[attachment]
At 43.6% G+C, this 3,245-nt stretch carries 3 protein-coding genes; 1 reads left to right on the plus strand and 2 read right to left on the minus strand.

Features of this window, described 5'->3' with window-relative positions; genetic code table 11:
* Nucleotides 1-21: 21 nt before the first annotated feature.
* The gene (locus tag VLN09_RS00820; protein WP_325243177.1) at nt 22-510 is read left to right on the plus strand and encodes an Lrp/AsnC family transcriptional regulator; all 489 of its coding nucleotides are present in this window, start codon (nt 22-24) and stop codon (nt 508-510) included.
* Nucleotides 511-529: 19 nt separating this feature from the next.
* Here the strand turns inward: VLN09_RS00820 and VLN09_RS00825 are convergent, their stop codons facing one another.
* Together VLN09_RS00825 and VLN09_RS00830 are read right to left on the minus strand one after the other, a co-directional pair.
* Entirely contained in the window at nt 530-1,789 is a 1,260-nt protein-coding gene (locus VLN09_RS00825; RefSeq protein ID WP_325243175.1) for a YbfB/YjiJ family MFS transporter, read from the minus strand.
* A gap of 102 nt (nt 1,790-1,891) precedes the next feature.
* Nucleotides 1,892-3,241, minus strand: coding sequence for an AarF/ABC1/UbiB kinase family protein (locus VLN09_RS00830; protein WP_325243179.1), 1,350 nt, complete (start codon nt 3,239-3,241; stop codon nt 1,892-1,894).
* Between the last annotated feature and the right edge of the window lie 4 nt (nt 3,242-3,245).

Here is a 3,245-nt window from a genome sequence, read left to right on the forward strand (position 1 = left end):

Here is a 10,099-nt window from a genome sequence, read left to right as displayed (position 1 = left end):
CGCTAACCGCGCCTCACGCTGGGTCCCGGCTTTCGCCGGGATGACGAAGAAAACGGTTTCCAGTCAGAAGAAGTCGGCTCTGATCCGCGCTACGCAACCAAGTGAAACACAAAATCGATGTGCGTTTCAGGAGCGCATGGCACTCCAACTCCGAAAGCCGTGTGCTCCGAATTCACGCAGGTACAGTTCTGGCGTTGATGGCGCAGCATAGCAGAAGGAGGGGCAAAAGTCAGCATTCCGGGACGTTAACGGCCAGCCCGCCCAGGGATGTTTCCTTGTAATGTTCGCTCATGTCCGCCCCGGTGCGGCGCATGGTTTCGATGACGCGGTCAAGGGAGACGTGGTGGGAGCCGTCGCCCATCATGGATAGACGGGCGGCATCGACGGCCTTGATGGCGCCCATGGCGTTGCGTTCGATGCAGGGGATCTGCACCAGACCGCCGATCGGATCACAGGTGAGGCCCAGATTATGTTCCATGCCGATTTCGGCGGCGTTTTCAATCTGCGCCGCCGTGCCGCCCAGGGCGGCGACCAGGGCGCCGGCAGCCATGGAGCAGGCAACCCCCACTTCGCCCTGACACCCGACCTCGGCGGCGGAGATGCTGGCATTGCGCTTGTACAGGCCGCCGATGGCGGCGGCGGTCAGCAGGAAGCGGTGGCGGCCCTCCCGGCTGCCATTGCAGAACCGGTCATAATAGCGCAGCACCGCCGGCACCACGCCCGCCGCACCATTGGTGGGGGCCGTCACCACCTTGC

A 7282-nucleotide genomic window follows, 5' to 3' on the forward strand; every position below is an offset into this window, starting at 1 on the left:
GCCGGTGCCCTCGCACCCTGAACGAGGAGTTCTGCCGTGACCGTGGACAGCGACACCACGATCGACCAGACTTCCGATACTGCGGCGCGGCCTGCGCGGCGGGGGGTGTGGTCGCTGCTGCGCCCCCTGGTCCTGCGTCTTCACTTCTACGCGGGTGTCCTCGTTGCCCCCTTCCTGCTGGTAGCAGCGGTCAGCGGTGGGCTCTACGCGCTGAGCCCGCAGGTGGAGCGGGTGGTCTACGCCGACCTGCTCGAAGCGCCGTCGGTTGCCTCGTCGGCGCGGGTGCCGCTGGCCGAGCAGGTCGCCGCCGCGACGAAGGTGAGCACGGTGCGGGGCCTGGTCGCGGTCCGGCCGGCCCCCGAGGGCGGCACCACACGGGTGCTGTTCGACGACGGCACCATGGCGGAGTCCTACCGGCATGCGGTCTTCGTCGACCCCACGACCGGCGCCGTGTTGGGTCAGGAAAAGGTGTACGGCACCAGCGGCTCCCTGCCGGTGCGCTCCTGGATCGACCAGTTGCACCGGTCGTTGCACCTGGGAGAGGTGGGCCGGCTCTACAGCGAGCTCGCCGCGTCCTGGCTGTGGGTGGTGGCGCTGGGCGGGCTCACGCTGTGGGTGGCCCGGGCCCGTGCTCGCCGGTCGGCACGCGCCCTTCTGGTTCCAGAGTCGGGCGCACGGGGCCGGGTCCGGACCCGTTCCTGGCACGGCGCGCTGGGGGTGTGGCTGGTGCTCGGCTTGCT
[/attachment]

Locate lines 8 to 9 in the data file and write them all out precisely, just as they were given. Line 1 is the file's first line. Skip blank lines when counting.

* Entirely contained in the window at nt 530-1,789 is a 1,260-nt protein-coding gene (locus VLN09_RS00825; RefSeq protein ID WP_325243175.1) for a YbfB/YjiJ family MFS transporter, read from the minus strand.
* A gap of 102 nt (nt 1,790-1,891) precedes the next feature.